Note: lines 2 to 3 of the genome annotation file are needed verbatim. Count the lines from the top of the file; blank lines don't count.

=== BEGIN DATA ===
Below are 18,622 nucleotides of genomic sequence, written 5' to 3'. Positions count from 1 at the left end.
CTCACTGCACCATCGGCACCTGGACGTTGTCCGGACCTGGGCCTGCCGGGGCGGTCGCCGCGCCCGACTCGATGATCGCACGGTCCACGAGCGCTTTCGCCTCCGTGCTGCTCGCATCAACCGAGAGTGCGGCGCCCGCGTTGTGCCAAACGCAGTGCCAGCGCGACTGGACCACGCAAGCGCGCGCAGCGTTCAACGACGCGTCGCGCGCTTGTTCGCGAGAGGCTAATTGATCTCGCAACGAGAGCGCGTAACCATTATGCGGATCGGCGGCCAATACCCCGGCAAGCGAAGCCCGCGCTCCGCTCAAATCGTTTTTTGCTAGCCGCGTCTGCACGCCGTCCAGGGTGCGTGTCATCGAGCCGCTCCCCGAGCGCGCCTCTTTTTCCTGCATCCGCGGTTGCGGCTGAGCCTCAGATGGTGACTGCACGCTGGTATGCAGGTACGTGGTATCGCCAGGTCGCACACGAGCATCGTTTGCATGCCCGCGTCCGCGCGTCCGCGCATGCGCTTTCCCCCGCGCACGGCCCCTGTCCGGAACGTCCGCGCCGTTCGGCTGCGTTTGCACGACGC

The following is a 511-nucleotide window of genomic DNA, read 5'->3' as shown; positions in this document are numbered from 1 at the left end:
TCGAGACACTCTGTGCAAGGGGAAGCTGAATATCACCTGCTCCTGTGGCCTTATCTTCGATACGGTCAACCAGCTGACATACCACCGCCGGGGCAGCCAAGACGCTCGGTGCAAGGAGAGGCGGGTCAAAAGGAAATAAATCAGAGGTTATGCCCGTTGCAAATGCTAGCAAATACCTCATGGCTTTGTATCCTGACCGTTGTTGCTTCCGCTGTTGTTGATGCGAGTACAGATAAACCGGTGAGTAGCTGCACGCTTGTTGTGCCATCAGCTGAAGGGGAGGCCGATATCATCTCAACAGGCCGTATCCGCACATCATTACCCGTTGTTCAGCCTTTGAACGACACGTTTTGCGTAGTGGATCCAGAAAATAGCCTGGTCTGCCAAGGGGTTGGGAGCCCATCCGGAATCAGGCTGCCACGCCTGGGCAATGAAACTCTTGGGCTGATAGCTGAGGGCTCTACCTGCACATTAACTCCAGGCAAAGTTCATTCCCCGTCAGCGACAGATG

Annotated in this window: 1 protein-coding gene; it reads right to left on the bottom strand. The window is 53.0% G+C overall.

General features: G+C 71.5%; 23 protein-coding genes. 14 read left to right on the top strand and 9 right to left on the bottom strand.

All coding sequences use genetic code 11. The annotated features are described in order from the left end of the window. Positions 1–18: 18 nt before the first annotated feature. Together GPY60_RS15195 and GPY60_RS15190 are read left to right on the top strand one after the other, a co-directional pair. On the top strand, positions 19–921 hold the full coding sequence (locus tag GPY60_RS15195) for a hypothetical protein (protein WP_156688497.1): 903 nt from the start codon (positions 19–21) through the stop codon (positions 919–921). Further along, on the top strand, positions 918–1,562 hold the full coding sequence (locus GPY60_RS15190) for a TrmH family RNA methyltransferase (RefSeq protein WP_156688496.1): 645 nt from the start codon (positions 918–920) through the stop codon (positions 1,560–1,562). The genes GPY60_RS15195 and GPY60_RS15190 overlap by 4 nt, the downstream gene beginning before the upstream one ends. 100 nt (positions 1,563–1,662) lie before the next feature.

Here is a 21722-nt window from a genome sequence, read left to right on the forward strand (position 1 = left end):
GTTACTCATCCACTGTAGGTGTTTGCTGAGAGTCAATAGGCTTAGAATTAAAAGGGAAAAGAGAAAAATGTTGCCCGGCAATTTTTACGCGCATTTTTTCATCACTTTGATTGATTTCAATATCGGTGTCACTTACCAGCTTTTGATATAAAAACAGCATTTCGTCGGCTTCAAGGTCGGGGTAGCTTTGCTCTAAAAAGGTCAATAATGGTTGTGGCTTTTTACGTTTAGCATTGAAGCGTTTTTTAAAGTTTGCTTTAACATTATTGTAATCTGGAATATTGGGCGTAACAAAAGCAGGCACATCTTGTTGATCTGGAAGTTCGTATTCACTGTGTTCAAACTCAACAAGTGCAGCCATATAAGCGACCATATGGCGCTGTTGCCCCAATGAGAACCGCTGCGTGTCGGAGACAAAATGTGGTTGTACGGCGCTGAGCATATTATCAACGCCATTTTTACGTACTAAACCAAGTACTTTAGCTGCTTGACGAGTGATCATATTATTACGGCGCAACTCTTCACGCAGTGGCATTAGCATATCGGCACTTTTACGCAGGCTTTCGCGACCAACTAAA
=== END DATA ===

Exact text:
CTCACTGCACCATCGGCACCTGGACGTTGTCCGGACCTGGGCCTGCCGGGGCGGTCGCCGCGCCCGACTCGATGATCGCACGGTCCACGAGCGCTTTCGCCTCCGTGCTGCTCGCATCAACCGAGAGTGCGGCGCCCGCGTTGTGCCAAACGCAGTGCCAGCGCGACTGGACCACGCAAGCGCGCGCAGCGTTCAACGACGCGTCGCGCGCTTGTTCGCGAGAGGCTAATTGATCTCGCAACGAGAGCGCGTAACCATTATGCGGATCGGCGGCCAATACCCCGGCAAGCGAAGCCCGCGCTCCGCTCAAATCGTTTTTTGCTAGCCGCGTCTGCACGCCGTCCAGGGTGCGTGTCATCGAGCCGCTCCCCGAGCGCGCCTCTTTTTCCTGCATCCGCGGTTGCGGCTGAGCCTCAGATGGTGACTGCACGCTGGTATGCAGGTACGTGGTATCGCCAGGTCGCACACGAGCATCGTTTGCATGCCCGCGTCCGCGCGTCCGCGCATGCGCTTTCCCCCGCGCACGGCCCCTGTCCGGAACGTCCGCGCCGTTCGGCTGCGTTTGCACGACGC

The following is a 511-nucleotide window of genomic DNA, read 5'->3' as shown; positions in this document are numbered from 1 at the left end: